By Bruce Stambaugh
Alice always made me smile. Oh, she could be annoying. Even when I’d kindly caution her to keep her voice down, that didn’t stop Alice from being Alice. Nor did that stop me from liking her.
I got to know Alice at our little church in Millersburg, Ohio. I can’t even remember how long I’d had the privilege of being Alice’s friend. She was a friend to many, to whomever she met really. Alice just had that kind of outgoing, unabashed personality.
Nothing held Alice back. If she wanted something or wanted you to know something that she knew, she’d share, any place, any time. Tact and appropriateness of timing were never part of Alice’s arsenal. Ironically, consideration of others most certainly was. It’s what motivated her, drove her, caused her to fearlessly blurt out her innermost feelings with no compunction.
Alice could be a pill, even a pest. If she had your number, especially your phone number, Alice would find any old excuse to call you. Alice often rambled on and on if you would let her. That’s how much she loved you.
Alice attended church whenever possible. Other good folks went out of their way to provide transportation for her.
Alice loved Helen Steiner Rice poems. She’d read them aloud every chance she got in church, often in honor of someone’s birthday. Of course, Alice did so long after other announcements had already been made. Spitfire that she was, Alice didn’t need a microphone. She would just shout out her comments, prayer requests, and recitations as the spirit moved.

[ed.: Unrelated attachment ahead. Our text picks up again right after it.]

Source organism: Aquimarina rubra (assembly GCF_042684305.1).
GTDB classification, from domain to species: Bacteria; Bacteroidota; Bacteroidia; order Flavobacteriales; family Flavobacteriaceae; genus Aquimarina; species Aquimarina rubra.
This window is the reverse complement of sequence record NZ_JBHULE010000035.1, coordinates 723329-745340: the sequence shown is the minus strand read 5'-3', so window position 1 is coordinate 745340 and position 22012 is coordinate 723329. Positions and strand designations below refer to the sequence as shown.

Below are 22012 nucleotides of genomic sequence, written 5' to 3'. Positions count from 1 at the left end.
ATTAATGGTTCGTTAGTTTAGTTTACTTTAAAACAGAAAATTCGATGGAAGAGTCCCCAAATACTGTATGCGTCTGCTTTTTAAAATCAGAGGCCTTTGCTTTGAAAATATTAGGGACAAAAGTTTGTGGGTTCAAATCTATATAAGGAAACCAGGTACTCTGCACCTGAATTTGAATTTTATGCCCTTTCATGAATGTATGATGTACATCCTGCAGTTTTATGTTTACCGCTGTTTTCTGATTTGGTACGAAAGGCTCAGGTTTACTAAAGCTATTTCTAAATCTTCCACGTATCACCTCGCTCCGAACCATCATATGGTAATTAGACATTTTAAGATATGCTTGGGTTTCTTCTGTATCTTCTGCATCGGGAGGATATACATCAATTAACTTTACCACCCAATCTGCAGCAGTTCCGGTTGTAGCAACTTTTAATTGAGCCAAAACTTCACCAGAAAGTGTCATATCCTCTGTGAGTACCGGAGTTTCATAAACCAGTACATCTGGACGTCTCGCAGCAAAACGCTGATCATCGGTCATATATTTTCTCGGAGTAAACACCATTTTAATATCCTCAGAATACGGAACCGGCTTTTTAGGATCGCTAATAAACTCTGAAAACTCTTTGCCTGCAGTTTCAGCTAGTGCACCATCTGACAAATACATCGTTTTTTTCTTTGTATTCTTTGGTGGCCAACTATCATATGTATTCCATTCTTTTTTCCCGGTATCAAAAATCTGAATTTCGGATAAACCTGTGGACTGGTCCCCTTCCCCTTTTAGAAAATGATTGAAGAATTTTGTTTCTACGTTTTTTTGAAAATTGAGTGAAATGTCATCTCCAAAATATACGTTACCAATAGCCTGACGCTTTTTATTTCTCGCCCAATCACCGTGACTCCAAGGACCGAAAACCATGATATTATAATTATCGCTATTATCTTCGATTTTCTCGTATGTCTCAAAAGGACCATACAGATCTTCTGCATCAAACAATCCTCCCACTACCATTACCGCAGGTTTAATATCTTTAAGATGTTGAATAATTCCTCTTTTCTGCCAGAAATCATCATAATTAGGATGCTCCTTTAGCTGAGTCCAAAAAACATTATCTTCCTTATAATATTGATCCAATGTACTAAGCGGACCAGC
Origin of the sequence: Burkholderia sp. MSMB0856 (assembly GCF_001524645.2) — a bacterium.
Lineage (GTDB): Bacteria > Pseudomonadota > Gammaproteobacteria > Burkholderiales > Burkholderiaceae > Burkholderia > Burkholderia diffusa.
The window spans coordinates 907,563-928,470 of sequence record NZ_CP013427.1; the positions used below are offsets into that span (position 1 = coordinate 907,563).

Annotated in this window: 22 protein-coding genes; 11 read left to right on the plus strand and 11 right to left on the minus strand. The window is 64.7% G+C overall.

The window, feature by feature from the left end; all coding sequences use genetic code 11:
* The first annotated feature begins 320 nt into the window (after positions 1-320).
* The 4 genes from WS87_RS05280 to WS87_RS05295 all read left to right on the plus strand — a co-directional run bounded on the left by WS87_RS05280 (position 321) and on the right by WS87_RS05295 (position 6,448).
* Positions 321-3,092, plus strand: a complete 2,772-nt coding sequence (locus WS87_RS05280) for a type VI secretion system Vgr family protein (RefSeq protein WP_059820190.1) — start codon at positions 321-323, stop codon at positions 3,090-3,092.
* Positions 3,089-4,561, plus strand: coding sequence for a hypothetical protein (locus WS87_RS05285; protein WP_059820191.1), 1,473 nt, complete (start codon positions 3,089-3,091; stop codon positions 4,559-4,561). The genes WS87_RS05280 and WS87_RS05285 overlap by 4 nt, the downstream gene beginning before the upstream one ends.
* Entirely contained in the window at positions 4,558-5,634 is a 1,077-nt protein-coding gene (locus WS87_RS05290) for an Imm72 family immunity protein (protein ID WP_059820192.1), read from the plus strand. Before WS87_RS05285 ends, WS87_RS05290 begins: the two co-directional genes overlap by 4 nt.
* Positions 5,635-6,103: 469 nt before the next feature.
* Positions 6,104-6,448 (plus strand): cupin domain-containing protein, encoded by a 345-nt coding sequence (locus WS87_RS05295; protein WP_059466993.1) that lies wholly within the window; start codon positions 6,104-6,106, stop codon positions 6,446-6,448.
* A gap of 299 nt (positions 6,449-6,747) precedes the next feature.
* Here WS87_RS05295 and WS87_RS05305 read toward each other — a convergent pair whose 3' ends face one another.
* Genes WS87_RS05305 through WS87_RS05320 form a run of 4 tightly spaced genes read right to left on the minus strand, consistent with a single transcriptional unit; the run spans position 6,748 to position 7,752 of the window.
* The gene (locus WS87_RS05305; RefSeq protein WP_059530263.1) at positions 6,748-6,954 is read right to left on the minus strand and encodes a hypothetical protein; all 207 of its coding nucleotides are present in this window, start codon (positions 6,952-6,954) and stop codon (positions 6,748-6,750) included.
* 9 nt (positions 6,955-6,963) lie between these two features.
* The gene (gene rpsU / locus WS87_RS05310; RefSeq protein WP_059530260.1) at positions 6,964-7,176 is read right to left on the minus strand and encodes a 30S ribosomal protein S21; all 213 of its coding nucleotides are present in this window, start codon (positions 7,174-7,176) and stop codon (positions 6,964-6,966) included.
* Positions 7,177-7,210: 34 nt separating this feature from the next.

Alice could pull this off because everyone knew her situation. It wasn’t toleration mind you. It was admiration for her unequivocal love for others and her fierce desire to share whatever was on her mind. Nearly 99 percent of the time, her thoughts and concerns were for others, not herself.
As Alice did her readings or made her proclamations, knowing smiles radiated from all around the congregation. Every worship leader graciously acknowledged her comments and the service continued without a hitch.
In addition to poems, Alice loved a good joke and prank. Though often silly and uncomplicated, Alice laughed her wicked laugh as she told and retold the punch lines. Once when our infant granddaughter squeezed Alice’s index finger and wouldn’t let go, Alice was in heaven. She joyously reminded me of that incident whenever she could. That was Alice.
Several years ago, I escorted Alice to Texas to visit her only living brother, whose health was failing. People thought I was crazy to take on that formidable task.
Though dependent on a wheelchair, Alice traveled with no problems. The further we got from Millersburg, the quieter she got. The return trip proved just the opposite.
Alice listened to my every instruction. Deep down, she and I both knew just how much this journey, paid for anonymously, meant to her. Witnessing Alice embrace her brother Floyd was one of my lifetime thrills.
Quixotic as she was, Alice married late in life on the most romantic day of the year, Valentines Day, Feb. 14, 1970. She and her husband Charlie lived right behind our church. In recent months, Alice was confined to a nursing home, substantially reducing her mobility. Alice recently died there at age 95.
Alice’s unbridled love for life was an excellent gift to us all. In her memory and in her honor, I hope that same devotion becomes an exemplary measure of living out our own lives.
© Bruce Stambaugh 2018